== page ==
And let’s not forget that, while Ryan is spouting the Romney line (until the next shake of the Etch-a-Sketch) that there should be exceptions for “rape, incest, and the life of the mother,” Ryan himself believes there should be no exceptions, because he sees rape and incest as just alternative “methods of conception.”
When Joe Biden noted that Ryan personally supports making abortion a crime with no exceptions, Ryan responded:
RYAN: All I’m saying is, if you believe that life begins at conception, that, therefore, doesn’t change the definition of life. That’s a principle. The policy of a Romney administration is to oppose abortion with exceptions for rape, incest and life of the mother.
At least he’s consistent. I’m convinced that most of these “pro-life” right wingers actually agree with Ryan on that. At least he has the guts to come out and say it, although the Romney people must have been freaking out about it.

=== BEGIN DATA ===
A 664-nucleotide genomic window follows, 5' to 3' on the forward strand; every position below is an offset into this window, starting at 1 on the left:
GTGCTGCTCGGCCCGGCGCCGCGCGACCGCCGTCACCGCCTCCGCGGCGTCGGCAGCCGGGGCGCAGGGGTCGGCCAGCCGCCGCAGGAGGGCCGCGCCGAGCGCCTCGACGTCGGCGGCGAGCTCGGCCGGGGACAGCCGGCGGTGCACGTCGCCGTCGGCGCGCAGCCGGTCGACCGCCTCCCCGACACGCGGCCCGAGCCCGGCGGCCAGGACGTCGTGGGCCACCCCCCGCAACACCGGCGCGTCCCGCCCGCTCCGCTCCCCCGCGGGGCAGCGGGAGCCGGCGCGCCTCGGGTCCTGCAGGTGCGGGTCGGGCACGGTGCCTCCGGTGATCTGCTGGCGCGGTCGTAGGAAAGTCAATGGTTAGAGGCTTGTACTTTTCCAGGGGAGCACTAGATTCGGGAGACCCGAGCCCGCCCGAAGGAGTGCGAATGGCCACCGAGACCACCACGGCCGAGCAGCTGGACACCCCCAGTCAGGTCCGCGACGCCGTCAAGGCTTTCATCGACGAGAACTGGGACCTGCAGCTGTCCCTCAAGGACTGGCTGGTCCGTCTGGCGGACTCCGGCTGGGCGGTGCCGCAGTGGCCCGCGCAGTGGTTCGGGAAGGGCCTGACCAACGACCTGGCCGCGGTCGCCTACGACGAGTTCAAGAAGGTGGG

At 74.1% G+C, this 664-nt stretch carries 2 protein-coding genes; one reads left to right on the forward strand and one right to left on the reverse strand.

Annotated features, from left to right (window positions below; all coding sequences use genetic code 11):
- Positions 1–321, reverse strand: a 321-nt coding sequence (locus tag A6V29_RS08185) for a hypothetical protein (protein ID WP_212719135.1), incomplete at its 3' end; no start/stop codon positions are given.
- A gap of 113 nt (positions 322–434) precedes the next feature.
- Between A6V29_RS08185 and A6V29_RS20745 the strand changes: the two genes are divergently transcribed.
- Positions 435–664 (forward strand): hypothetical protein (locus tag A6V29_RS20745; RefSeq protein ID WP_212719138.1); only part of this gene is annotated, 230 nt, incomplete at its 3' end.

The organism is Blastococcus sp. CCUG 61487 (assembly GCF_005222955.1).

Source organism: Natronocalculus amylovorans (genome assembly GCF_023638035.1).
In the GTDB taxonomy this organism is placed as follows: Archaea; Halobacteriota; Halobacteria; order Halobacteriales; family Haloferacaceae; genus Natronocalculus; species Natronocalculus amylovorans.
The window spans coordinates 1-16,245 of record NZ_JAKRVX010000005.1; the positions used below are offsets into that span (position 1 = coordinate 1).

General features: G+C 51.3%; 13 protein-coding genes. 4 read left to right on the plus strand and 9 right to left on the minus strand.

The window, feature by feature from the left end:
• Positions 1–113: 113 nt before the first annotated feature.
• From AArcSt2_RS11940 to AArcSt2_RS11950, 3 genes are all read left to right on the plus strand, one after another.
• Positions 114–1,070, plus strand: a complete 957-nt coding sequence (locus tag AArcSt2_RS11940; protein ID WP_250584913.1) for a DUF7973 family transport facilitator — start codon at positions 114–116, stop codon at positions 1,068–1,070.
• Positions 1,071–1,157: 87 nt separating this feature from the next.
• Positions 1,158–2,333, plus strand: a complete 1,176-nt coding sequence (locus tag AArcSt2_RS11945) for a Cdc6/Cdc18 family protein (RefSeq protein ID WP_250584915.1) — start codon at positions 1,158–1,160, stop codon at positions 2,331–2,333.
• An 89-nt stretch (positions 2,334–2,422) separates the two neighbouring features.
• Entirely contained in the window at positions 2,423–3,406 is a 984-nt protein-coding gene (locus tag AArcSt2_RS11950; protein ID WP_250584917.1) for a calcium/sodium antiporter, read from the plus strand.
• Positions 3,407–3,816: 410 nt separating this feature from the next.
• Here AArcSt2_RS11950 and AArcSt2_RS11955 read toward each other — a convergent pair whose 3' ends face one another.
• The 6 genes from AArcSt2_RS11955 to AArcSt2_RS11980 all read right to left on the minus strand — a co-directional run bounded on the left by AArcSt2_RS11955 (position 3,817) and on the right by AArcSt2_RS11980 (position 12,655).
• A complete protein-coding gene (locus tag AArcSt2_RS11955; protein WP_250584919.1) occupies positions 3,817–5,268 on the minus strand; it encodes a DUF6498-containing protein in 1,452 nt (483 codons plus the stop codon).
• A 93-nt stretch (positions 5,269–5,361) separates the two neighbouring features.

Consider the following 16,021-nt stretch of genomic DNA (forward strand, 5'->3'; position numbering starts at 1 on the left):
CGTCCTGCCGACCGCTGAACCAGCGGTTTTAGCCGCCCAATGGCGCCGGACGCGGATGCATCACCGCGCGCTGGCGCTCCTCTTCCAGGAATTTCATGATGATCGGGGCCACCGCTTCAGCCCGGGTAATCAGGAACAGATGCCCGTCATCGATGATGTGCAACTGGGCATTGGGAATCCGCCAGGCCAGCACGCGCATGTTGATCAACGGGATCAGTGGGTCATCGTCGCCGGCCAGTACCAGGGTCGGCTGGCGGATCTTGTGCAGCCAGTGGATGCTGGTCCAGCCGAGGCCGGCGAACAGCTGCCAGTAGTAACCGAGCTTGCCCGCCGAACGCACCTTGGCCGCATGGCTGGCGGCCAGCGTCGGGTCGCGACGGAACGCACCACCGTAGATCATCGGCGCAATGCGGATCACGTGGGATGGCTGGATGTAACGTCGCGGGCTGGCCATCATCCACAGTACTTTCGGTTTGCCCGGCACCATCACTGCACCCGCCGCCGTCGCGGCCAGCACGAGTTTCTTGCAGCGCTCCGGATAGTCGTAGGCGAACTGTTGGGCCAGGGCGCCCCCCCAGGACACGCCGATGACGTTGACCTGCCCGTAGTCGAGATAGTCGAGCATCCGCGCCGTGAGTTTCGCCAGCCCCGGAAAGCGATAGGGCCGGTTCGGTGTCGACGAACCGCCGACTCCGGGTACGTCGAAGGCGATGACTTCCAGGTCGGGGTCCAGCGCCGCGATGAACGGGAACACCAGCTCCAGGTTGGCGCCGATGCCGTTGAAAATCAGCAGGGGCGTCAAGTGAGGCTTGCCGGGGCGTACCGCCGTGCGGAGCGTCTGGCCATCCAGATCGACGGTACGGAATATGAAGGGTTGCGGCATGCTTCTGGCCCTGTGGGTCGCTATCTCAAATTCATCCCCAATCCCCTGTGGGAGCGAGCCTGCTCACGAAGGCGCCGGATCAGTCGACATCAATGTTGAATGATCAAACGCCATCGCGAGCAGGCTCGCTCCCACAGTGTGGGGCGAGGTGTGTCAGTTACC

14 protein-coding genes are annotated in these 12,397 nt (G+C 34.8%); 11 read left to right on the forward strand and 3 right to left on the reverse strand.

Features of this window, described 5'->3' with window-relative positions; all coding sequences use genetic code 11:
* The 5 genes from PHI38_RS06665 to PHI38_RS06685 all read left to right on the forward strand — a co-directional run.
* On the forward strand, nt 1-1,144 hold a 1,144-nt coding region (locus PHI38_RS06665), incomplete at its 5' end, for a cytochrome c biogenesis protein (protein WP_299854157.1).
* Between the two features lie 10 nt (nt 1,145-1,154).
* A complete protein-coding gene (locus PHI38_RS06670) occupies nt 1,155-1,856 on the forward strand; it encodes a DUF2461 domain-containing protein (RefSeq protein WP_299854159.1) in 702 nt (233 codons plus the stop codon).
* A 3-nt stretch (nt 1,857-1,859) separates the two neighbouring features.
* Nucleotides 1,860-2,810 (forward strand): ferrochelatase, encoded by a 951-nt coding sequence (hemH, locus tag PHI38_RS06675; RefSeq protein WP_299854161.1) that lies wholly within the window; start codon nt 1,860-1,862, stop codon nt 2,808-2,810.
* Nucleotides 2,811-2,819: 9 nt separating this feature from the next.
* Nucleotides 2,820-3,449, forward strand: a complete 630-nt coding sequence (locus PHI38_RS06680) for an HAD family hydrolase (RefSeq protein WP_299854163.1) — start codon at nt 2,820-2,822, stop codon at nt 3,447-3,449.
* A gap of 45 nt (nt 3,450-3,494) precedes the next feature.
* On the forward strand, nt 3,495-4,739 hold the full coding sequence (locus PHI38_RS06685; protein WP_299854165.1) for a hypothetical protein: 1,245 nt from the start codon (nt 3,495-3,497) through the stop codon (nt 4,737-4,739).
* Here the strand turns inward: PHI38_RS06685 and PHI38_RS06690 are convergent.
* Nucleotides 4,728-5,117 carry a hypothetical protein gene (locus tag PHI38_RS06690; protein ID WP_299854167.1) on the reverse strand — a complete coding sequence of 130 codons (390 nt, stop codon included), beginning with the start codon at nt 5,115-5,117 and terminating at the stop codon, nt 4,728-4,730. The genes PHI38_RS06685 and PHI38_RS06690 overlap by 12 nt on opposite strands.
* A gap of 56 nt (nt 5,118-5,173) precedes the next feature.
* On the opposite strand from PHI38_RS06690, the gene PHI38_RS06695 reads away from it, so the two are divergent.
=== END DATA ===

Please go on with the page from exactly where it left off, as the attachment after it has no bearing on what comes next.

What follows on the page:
Then Raddatz asked another question:
RADDATZ: I want to go back to the abortion question here. If the Romney-Ryan ticket is elected, should those who believe that abortion should remain legal be worried?
You can’t see it in the transcript, but there was a long pregnant pause (no pun intended) before Ryan figured out what to say next. That pause should tell any woman watching that a Romney/Ryan administration would be a danger to her health and freedom.
RYAN: We don’t think that unelected judges should make this decision; that people through their elected representatives in reaching a consensus in society through the democratic process should make this determination.
Now how could it happen that “unelected judges” could have no say about anti-abortion legislation? Surely Ryan knows that any piece of legislation is subject to review by the courts, and ultimately the Supreme Court. There is only one way judges would not be able to review anti-abortion legislation, and that is if there were an amendment to the Constitution banning abortion. Mitt Romney and Paul Ryan have both endorsed the notion of a “personhood” amendment to the Constitution, and Ryan has actually sponsored a number of such initiatives.
Finally, as Amanda Marcotte notes at Slate, Ryan even managed to bring it up during his abortion response, although Raddatz didn’t ask about it: